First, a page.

Military Book Reviews

Rule Number Two: Lessons I Learned in a Combat Hospital

Rule Number Two: Lessons I learned in a Combat Hospital by Dr. Heidi Squier Kraft (Back Bay Books, May 22, 2012, 272 pages)

When Lieutenant Commander Heidi Kraft’s twin son and daughter were fifteen months old, she was deployed to Iraq. A clinical psychologist in the US Navy, Kraft’s job was to uncover the wounds of war that a surgeon would never see. She put away thoughts of her children back home, acclimated to the sound of incoming rockets, and learned how to listen to the most traumatic stories a war zone has to offer.

One of the toughest lessons of her deployment was perfectly articulated by the TV show M*A*S*H: “There are two rules of war. Rule number one is that young men die. Rule number two is that doctors can’t change rule number one.” Some Marines, Kraft realized, and even some of their doctors, would be damaged by war in ways she could not repair. And sometimes, people were repaired in ways she never expected.

Rule Number Two is a powerful firsthand account of providing comfort amidst the chaos of war and of what it takes to endure.


Dr Heidi Squier Kraft is the author of Rule Number Two: Lessons I Learned in a Combat Hospital. This book shows an honest view of an operating environment in the initial stage of OPERATION IRAQI FREEDOM with the marines and sailors who served alongside her and the patients she helped triage and treat. Dr. Kraft transfers from a Navy Medical Center practicing medicine in a calm and controlled environment to a chaotic combat atmosphere. Staying flexible, engaged, and always mission ready is key. This is applicable not only to military members, but to anyone who desires to be ready for any and everything. 

Dr. Kraft was assigned to a Combat Stress Platoon (CSP), Alpha Surgical Company, 1st Force Service Support Group (Medical Logistics Group). This recollection of a seven-month deployment to Iraq begins with the calm tones of a pager humming the notes of, “Sunday Bloody Sunday” by U2. Dr. Kraft shows a rarely seen side of warfare and the effect it has on soldiers as they fight among their deployed family. Men dying in the next room bring even the highest ranking leaders to the edge of sanity by their screams. The author displays how combat can build bonds within moments of meeting each other and will last through dust storms, mortar attacks, and mass casualties. Whether it is in combat, garrison, or the civilian sector, the need to generate, grow, and maintain these relationships is essential for a healthy life. Creating a support system allows you to have safety in your darkest times as you support others while they walk through their own personal hell. 

Key Takeaways

Communication is key. Her father, a retired submariner, would keep in touch with Dr. Kraft daily via email. This ensured she knew how her family was doing back in the states, but provided an opportunity for her father to impart wisdom and support to her during this long deployment. Through the hardest times, keeping in touch is one of the most important ways to cope.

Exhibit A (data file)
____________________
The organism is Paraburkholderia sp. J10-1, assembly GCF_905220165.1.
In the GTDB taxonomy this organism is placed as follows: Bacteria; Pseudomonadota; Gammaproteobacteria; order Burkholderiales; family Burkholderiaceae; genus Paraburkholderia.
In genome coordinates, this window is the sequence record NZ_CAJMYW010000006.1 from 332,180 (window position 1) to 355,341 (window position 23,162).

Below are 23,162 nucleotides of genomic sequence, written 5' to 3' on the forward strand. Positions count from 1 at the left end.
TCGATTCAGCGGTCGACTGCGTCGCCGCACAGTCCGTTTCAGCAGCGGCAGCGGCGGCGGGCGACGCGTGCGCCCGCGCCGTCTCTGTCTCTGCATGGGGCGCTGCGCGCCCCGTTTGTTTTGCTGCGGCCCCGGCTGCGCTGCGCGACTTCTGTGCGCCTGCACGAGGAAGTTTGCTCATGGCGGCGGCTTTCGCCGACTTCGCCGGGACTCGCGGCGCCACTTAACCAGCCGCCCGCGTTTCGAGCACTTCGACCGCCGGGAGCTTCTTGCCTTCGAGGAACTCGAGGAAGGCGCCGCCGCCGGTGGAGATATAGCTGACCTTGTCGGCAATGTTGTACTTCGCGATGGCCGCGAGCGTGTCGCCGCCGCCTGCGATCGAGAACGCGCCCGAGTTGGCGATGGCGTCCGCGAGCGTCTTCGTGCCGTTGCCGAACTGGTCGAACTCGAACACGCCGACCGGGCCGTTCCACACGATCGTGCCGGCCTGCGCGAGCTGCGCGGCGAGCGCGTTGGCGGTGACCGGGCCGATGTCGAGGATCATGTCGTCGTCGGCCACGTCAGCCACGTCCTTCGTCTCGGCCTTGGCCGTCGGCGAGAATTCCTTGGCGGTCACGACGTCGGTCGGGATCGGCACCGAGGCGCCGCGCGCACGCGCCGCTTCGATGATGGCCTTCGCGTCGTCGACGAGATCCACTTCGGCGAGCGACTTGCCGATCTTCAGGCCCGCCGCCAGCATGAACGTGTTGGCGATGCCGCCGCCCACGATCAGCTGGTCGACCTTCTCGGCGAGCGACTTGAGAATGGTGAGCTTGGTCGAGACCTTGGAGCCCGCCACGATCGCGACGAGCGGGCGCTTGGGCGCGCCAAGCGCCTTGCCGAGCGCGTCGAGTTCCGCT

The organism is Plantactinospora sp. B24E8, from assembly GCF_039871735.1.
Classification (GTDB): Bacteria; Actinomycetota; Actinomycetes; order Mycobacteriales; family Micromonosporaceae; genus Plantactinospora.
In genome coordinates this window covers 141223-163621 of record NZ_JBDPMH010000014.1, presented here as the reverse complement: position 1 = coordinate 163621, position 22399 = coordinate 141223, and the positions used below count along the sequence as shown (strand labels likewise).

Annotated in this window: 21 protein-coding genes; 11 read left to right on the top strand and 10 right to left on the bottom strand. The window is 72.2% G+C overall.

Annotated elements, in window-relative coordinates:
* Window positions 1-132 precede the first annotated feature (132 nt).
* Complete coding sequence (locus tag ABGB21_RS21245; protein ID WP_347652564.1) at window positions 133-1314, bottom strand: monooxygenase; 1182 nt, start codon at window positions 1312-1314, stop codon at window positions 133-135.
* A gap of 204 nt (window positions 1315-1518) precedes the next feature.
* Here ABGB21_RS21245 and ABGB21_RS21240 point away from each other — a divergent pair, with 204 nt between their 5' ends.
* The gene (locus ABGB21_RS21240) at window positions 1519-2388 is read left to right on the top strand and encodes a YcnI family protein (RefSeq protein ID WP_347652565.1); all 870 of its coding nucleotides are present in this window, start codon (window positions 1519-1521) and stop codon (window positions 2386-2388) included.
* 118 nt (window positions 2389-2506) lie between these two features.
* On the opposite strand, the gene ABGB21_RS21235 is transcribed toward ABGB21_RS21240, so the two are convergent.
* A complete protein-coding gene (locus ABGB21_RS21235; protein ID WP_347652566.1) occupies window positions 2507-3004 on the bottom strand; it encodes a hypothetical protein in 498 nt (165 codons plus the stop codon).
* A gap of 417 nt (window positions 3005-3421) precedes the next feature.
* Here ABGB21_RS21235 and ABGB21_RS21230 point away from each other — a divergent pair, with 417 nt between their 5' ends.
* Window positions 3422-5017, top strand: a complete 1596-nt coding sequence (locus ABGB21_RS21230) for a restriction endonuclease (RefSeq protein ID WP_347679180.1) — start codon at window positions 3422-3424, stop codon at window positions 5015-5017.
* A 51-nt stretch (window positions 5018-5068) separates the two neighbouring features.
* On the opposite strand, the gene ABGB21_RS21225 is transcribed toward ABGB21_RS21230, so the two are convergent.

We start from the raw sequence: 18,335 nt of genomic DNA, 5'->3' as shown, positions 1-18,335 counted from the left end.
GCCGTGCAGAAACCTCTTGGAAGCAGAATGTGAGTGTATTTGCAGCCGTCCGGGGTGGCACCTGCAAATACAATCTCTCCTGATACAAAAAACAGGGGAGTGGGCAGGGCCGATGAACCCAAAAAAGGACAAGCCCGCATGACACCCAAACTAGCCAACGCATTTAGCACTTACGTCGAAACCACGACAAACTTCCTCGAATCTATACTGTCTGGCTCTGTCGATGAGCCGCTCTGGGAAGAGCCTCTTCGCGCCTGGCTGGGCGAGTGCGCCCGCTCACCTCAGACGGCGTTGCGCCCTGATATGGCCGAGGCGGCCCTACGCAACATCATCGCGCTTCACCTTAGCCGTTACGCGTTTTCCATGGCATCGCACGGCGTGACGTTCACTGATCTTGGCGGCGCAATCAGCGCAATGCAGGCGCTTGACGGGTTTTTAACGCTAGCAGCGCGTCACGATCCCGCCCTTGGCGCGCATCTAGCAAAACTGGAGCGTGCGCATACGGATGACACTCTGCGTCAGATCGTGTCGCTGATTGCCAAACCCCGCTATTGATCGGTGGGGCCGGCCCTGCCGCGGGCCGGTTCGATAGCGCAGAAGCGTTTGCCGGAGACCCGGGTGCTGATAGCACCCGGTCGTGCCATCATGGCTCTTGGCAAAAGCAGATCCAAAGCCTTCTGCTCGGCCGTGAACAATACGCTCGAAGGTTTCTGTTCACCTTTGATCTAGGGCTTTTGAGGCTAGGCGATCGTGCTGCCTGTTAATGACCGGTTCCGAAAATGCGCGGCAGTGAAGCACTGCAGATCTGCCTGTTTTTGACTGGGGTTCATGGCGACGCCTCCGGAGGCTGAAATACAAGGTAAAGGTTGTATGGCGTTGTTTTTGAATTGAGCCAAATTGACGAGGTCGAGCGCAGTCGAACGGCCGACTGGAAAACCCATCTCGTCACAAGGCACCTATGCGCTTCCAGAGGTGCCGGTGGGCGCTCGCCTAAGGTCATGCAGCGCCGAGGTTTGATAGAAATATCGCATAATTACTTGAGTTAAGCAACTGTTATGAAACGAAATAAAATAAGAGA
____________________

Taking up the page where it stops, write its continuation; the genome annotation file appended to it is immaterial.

In any leadership scenario, the lack of clear and concise communication can lead to misunderstandings. From a humid surgical suite dense with blood and screams of the wounded, to executive level business meetings discussing the management of millions of dollars, communication must be loud, confident in execution, and clear in its message. 

Strong Relationships are necessary for a healthy life. Dr. Kraft maintained her membership to the insane early morning workout club with Bill, scraped blood off of Karen’s boots, and wrote letters to her husband Mike. The furnace of war forged and refined these relationships.

Confidence and knowledge in your expertise are necessary for any professional or military mind. Decisions when triaging during a Mass Casualty (MASCAL) scenario, determining whether to remove a young marine from a combat zone because of suicidal ideations, or execution of a particular business deal, come down to the confidence and knowledge a person has. Confidence is also necessary in our day-to-day lives. We must stay focused and hone talents to ensure a constant state of readiness.

Routines provide stability. Establishing daily, weekly, or even yearly routines provides peace and consistency in one’s life or environment. It is something someone can rely on providing a haven during the darkest of times. 

Events presented in this book provide a poignant and raw look into conflict and will deliver a systemic shock to the reader. Vibrant descriptions help paint a bloody picture of this courageous doctor’s journey in the war-torn Middle East. The first rule in warfare is that good men die; the second rule is that not even “Doc” can change the first rule.

Jacob Rego is an Active-Duty Navy Corpsman currently serving with an Infantry Regiment in Camp Lejeune, NC. He has been in the service for approximately 5 years, previously serving at Health Clinic Bangor, WA. Jacob aspires to complete his education after separation from the Navy, focusing on Emergency Management.

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